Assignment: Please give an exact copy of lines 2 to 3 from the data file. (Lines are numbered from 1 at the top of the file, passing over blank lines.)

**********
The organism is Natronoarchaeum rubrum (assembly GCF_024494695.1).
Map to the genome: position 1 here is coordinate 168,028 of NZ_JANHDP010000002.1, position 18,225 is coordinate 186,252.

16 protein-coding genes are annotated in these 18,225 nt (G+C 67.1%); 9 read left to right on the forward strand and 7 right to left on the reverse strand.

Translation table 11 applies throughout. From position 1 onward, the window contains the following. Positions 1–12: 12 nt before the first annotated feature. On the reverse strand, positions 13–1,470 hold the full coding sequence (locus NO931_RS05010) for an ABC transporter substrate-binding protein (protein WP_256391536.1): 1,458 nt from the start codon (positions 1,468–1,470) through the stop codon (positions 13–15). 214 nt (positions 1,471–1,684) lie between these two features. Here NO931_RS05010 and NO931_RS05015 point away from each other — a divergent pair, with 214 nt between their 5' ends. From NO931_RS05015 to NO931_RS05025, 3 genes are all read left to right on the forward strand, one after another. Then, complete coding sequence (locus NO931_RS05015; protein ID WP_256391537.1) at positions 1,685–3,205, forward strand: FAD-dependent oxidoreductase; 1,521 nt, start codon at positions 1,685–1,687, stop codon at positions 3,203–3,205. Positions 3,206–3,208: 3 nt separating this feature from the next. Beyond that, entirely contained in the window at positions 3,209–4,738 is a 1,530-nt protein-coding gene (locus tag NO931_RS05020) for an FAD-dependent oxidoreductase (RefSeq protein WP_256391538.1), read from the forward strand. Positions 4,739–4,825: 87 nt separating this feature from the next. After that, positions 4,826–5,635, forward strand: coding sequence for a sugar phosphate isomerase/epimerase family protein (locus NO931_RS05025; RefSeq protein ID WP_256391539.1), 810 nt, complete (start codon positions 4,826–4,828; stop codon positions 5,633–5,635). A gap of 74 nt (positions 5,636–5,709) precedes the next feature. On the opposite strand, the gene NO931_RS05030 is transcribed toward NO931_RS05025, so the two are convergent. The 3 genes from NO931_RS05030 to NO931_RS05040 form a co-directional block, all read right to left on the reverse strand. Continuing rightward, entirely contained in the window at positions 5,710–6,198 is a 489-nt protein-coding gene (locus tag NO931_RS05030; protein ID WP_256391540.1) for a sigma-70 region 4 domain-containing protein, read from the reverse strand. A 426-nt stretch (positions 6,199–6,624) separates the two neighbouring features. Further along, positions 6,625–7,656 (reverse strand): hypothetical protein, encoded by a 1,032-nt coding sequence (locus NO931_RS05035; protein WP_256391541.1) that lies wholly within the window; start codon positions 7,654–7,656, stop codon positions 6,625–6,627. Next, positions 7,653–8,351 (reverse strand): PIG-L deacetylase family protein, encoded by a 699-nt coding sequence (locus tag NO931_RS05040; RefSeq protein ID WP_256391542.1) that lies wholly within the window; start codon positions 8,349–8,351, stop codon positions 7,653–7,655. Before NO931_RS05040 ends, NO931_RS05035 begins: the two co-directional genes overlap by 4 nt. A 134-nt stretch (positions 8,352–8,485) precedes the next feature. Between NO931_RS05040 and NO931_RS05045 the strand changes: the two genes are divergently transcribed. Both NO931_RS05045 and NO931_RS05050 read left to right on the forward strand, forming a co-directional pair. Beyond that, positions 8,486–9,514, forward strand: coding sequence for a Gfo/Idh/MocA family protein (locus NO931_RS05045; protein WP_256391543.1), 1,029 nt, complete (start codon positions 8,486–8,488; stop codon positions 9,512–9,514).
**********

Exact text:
Map to the genome: position 1 here is coordinate 168,028 of NZ_JANHDP010000002.1, position 18,225 is coordinate 186,252.

16 protein-coding genes are annotated in these 18,225 nt (G+C 67.1%); 9 read left to right on the forward strand and 7 right to left on the reverse strand.